Veerappan is a 3rd-year Mechanical Engineering student who won the Mondialogo Engineering Award 2007. His experience exemplifies the transformative educational experience which NUS is providing its students.

The three other stories cited are of inspiring and remarkable alumni. Deputy Public Prosecutor Stella Tan graduated with three degrees from NUS and is also now an adjunct lecturer at NUS while Mr Yeo Keng Joo has advised and supported the students organising the Startup@Singapore Business Plan competition for the past 10 years. Prof Saw Swee Hock, who is a member of the NUS Board of Trustees, established the Saw Centre for Financial Studies, the Saw Swee Hock Centennial Professorship, as well as numerous scholarships and bursaries.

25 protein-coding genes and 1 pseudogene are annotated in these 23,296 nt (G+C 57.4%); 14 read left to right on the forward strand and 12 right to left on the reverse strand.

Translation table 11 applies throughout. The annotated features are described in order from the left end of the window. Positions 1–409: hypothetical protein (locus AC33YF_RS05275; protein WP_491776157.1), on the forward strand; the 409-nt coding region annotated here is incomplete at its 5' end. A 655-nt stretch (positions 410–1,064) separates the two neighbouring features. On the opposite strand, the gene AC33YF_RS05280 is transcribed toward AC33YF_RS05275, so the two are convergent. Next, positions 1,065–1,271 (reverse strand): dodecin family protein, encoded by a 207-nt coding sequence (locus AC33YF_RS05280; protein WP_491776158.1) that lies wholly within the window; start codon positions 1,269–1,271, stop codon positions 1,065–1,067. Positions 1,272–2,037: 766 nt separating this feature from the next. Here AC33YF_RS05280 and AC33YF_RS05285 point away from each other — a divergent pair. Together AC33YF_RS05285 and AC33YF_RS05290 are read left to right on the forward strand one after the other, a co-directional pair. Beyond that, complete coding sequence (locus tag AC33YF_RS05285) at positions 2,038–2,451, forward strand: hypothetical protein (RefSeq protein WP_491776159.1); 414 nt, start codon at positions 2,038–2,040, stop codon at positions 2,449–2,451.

NUS moves up in world university rankings

NUS is ranked among the top universities once again. Based on the latest results of The Times Higher Education - Quacquarelli Symonds (THE-QS) World University Rankings, NUS was placed 30th among the world's top 200 universities - and 4th in Asia. The University has consistently held its place among the top -rising three places in the current ranking.

NUS' highly international faculty and students had moved it forward in the rankings, said Mr Nunzio Quacquarelli, managing director of QS, the Londonbased careers and education group which compiles the rankings. The University was also viewed favourably by employers in Asia, as well as its academic peers.